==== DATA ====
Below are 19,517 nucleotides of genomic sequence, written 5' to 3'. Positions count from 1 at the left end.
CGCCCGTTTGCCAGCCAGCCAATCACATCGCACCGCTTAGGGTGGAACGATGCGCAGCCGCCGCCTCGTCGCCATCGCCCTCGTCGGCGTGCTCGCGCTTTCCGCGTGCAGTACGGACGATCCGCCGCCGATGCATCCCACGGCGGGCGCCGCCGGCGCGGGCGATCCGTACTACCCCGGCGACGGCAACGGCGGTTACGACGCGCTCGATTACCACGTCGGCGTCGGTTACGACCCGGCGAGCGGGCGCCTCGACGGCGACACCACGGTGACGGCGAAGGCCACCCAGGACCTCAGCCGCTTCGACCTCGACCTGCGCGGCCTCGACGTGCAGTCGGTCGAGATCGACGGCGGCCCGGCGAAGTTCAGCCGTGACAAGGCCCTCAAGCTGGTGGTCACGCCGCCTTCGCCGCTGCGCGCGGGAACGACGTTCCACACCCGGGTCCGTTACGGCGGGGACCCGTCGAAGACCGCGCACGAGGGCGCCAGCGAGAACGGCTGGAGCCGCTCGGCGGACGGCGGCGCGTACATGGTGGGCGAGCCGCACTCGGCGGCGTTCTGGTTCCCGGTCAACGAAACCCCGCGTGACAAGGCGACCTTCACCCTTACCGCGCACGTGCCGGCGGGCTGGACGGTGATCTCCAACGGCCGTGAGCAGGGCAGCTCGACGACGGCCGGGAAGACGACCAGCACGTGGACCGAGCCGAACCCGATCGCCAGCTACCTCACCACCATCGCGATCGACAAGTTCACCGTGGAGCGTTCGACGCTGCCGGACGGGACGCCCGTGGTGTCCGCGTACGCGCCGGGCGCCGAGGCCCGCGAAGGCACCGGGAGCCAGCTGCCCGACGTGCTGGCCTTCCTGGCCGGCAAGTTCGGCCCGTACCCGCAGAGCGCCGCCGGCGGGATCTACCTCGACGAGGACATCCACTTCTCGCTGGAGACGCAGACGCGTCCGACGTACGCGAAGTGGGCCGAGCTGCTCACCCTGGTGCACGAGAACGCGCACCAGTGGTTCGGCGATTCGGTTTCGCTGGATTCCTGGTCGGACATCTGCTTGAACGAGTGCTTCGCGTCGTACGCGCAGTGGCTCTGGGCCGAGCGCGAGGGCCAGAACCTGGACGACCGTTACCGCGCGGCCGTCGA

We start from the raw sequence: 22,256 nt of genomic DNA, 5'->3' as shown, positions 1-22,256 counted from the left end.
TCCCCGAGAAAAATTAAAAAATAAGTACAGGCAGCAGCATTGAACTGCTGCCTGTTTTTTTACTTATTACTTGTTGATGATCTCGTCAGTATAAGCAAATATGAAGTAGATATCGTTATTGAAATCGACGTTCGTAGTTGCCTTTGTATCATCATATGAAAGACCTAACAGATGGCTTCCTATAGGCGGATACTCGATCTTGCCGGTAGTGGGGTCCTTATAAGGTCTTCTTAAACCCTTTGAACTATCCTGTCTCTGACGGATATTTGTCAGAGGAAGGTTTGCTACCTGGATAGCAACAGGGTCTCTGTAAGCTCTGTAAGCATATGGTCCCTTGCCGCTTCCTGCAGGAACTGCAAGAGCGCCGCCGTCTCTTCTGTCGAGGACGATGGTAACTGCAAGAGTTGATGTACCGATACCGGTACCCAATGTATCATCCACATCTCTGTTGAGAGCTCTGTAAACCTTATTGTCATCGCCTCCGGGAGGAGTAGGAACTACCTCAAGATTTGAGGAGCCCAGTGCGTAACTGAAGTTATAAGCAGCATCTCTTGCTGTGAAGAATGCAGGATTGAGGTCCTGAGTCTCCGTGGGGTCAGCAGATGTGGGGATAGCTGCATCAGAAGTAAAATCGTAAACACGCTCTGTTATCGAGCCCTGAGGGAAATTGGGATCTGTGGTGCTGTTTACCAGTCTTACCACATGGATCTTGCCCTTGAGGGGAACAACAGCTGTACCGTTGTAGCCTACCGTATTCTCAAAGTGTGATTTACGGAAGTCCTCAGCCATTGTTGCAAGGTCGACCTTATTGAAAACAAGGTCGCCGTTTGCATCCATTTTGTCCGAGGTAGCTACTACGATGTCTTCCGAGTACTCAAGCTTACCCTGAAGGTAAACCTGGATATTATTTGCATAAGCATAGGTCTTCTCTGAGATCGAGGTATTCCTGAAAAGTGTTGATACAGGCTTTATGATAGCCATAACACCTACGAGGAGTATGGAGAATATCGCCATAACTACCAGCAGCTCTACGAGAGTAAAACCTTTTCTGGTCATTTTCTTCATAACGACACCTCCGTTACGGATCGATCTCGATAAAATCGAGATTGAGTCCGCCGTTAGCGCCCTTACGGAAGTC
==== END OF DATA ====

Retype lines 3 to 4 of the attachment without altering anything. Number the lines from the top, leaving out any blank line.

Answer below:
We start from the raw sequence: 22,256 nt of genomic DNA, 5'->3' as shown, positions 1-22,256 counted from the left end.
TCCCCGAGAAAAATTAAAAAATAAGTACAGGCAGCAGCATTGAACTGCTGCCTGTTTTTTTACTTATTACTTGTTGATGATCTCGTCAGTATAAGCAAATATGAAGTAGATATCGTTATTGAAATCGACGTTCGTAGTTGCCTTTGTATCATCATATGAAAGACCTAACAGATGGCTTCCTATAGGCGGATACTCGATCTTGCCGGTAGTGGGGTCCTTATAAGGTCTTCTTAAACCCTTTGAACTATCCTGTCTCTGACGGATATTTGTCAGAGGAAGGTTTGCTACCTGGATAGCAACAGGGTCTCTGTAAGCTCTGTAAGCATATGGTCCCTTGCCGCTTCCTGCAGGAACTGCAAGAGCGCCGCCGTCTCTTCTGTCGAGGACGATGGTAACTGCAAGAGTTGATGTACCGATACCGGTACCCAATGTATCATCCACATCTCTGTTGAGAGCTCTGTAAACCTTATTGTCATCGCCTCCGGGAGGAGTAGGAACTACCTCAAGATTTGAGGAGCCCAGTGCGTAACTGAAGTTATAAGCAGCATCTCTTGCTGTGAAGAATGCAGGATTGAGGTCCTGAGTCTCCGTGGGGTCAGCAGATGTGGGGATAGCTGCATCAGAAGTAAAATCGTAAACACGCTCTGTTATCGAGCCCTGAGGGAAATTGGGATCTGTGGTGCTGTTTACCAGTCTTACCACATGGATCTTGCCCTTGAGGGGAACAACAGCTGTACCGTTGTAGCCTACCGTATTCTCAAAGTGTGATTTACGGAAGTCCTCAGCCATTGTTGCAAGGTCGACCTTATTGAAAACAAGGTCGCCGTTTGCATCCATTTTGTCCGAGGTAGCTACTACGATGTCTTCCGAGTACTCAAGCTTACCCTGAAGGTAAACCTGGATATTATTTGCATAAGCATAGGTCTTCTCTGAGATCGAGGTATTCCTGAAAAGTGTTGATACAGGCTTTATGATAGCCATAACACCTACGAGGAGTATGGAGAATATCGCCATAACTACCAGCAGCTCTACGAGAGTAAAACCTTTTCTGGTCATTTTCTTCATAACGACACCTCCGTTACGGATCGATCTCGATAAAATCGAGATTGAGTCCGCCGTTAGCGCCCTTACGGAAGTC